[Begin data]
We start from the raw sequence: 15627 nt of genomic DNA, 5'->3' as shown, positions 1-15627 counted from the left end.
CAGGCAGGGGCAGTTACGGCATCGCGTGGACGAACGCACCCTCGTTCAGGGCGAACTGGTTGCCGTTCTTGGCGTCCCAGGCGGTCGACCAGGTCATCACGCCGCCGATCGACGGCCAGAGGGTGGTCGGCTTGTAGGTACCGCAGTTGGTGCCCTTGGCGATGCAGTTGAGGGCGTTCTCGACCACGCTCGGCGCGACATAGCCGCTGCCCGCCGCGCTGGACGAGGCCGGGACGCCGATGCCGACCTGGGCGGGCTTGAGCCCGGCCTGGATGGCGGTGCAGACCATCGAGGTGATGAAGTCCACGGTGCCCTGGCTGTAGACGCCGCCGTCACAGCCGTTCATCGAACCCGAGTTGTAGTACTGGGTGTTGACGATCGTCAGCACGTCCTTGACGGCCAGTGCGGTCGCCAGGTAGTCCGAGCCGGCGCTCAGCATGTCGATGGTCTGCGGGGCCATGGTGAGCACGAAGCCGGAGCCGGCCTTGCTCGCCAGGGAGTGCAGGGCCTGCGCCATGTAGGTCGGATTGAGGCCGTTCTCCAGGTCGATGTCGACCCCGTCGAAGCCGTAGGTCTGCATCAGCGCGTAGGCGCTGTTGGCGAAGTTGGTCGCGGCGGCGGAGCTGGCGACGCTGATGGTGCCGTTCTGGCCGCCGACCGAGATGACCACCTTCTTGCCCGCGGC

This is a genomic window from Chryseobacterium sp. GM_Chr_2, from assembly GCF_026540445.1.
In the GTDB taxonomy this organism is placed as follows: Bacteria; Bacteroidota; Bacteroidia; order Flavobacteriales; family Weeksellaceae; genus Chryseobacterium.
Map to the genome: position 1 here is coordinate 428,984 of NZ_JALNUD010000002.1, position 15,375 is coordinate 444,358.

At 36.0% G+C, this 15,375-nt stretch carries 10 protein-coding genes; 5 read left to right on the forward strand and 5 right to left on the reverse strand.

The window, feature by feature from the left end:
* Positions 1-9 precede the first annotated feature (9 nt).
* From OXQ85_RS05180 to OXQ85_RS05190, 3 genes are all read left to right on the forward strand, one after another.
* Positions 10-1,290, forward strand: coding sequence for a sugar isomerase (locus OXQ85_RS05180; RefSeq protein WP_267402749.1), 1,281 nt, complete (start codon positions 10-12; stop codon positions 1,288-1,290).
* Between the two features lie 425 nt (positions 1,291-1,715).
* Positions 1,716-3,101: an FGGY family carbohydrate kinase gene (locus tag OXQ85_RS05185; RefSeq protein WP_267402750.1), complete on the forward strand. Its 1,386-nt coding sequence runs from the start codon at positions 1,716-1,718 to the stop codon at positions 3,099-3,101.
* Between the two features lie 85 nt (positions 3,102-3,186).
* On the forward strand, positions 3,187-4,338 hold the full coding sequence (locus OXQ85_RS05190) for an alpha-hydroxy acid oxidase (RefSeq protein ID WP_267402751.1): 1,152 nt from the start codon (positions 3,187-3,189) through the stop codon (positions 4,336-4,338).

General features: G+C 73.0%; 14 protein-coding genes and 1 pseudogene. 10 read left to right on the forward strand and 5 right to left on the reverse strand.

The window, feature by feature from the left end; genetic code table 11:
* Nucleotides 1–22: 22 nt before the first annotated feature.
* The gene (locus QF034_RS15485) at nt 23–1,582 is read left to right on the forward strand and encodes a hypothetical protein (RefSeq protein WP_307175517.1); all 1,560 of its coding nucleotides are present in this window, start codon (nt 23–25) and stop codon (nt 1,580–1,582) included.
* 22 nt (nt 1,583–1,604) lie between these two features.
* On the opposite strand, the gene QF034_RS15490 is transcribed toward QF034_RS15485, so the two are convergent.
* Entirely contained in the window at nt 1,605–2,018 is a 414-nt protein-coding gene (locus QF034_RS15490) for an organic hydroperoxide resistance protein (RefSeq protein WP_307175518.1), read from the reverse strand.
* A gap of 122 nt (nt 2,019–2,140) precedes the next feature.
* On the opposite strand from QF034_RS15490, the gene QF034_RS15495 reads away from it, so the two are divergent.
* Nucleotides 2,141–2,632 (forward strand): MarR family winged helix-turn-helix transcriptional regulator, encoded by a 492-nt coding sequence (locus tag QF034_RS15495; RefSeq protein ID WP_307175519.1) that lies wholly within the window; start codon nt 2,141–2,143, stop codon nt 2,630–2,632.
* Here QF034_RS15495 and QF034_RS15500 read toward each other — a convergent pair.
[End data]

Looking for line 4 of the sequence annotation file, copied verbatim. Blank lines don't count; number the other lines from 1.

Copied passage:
In the GTDB taxonomy this organism is placed as follows: Bacteria; Bacteroidota; Bacteroidia; order Flavobacteriales; family Weeksellaceae; genus Chryseobacterium.